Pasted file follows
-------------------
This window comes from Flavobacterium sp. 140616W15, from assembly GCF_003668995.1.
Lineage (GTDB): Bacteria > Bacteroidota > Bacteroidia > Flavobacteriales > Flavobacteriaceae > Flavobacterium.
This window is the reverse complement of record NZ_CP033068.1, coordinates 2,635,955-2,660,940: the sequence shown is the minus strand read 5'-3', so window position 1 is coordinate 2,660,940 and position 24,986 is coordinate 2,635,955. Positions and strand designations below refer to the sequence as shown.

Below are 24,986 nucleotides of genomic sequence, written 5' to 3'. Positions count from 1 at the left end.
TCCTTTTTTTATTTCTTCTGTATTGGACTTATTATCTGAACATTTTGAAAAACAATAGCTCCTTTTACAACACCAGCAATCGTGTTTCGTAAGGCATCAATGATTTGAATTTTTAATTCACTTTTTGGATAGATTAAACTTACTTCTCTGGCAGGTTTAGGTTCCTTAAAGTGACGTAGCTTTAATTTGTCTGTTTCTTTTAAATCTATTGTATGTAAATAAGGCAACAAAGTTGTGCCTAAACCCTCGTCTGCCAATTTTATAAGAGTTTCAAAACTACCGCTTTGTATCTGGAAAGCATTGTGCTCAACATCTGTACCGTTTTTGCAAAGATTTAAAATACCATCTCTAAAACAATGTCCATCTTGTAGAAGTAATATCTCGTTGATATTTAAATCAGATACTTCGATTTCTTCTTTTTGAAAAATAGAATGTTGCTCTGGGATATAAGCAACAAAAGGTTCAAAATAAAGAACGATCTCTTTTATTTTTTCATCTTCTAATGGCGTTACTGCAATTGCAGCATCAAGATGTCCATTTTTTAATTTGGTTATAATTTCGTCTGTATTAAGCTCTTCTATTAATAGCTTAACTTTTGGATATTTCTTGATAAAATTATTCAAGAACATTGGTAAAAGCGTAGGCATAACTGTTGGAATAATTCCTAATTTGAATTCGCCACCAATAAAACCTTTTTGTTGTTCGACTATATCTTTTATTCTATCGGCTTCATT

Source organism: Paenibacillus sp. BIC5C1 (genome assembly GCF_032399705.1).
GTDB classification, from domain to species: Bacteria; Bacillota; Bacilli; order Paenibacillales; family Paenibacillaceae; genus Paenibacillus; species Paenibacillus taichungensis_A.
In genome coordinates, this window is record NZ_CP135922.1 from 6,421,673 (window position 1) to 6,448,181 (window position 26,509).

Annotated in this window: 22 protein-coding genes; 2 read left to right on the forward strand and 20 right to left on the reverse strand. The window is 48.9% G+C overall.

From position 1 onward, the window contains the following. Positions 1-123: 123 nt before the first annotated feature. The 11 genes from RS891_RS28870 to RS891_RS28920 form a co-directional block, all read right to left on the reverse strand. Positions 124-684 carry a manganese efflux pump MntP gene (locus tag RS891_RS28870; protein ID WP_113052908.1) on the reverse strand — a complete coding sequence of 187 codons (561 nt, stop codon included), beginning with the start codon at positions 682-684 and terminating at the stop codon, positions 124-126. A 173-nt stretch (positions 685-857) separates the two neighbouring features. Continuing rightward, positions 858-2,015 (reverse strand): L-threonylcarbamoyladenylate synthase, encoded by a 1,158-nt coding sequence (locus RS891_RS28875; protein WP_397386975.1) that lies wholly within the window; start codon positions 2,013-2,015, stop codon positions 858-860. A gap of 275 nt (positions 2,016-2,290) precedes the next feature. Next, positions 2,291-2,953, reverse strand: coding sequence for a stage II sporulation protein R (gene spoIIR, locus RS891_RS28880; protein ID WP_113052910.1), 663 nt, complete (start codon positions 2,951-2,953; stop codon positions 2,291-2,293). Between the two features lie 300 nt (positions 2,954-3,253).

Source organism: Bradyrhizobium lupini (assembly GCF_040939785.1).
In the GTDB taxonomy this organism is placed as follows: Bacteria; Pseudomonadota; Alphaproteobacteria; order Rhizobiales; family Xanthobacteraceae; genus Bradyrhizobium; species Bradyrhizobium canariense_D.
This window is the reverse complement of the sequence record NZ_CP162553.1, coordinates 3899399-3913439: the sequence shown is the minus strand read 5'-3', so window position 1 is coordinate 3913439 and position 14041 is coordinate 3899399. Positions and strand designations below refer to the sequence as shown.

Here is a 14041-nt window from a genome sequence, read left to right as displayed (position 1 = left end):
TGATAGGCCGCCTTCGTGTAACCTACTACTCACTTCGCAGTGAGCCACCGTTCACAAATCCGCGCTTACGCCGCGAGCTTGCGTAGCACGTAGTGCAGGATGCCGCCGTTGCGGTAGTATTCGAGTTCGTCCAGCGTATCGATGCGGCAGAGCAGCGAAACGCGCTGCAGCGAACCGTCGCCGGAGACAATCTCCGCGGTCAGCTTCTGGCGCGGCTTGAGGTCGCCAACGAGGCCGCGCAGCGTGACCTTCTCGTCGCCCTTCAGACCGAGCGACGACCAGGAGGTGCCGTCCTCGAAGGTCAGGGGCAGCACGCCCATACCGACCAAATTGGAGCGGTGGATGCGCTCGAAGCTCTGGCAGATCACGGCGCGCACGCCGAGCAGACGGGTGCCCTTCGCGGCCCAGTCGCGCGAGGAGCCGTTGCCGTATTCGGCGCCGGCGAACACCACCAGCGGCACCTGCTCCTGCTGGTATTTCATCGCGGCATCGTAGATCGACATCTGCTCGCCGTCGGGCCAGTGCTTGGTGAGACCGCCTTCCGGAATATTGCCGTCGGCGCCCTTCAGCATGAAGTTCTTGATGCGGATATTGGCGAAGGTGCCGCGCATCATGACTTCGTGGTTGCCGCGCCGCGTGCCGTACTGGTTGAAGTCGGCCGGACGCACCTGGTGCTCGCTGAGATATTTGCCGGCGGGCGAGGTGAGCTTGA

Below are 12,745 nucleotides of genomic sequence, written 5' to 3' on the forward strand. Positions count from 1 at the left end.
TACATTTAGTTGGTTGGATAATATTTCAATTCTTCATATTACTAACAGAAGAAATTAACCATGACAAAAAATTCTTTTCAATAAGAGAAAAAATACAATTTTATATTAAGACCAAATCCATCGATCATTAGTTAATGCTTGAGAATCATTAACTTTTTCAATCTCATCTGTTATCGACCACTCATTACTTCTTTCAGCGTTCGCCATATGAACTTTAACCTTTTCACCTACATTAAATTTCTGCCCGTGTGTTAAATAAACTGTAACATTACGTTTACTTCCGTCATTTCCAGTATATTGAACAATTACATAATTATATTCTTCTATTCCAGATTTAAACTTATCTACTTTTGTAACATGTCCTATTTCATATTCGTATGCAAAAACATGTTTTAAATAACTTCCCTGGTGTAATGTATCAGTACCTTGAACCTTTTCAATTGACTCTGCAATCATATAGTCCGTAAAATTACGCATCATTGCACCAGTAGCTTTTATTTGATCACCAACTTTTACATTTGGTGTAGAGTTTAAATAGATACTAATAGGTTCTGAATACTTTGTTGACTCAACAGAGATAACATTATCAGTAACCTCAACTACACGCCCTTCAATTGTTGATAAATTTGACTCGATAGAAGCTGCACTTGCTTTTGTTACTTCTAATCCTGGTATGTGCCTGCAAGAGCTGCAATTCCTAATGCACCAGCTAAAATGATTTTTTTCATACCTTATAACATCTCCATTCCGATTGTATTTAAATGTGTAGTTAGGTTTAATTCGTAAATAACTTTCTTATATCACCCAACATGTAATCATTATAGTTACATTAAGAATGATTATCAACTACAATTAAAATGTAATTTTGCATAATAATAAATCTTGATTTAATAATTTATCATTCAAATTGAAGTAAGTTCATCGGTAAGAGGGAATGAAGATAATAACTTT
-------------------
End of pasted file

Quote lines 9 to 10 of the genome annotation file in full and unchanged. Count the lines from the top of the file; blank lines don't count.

Annotated in this window: 22 protein-coding genes; 2 read left to right on the forward strand and 20 right to left on the reverse strand. The window is 48.9% G+C overall.

From position 1 onward, the window contains the following. Positions 1-123: 123 nt before the first annotated feature. The 11 genes from RS891_RS28870 to RS891_RS28920 form a co-directional block, all read right to left on the reverse strand. Positions 124-684 carry a manganese efflux pump MntP gene (locus tag RS891_RS28870; protein ID WP_113052908.1) on the reverse strand — a complete coding sequence of 187 codons (561 nt, stop codon included), beginning with the start codon at positions 682-684 and terminating at the stop codon, positions 124-126. A 173-nt stretch (positions 685-857) separates the two neighbouring features. Continuing rightward, positions 858-2,015 (reverse strand): L-threonylcarbamoyladenylate synthase, encoded by a 1,158-nt coding sequence (locus RS891_RS28875; protein WP_397386975.1) that lies wholly within the window; start codon positions 2,013-2,015, stop codon positions 858-860. A gap of 275 nt (positions 2,016-2,290) precedes the next feature. Next, positions 2,291-2,953, reverse strand: coding sequence for a stage II sporulation protein R (gene spoIIR, locus RS891_RS28880; protein ID WP_113052910.1), 663 nt, complete (start codon positions 2,951-2,953; stop codon positions 2,291-2,293). Between the two features lie 300 nt (positions 2,954-3,253).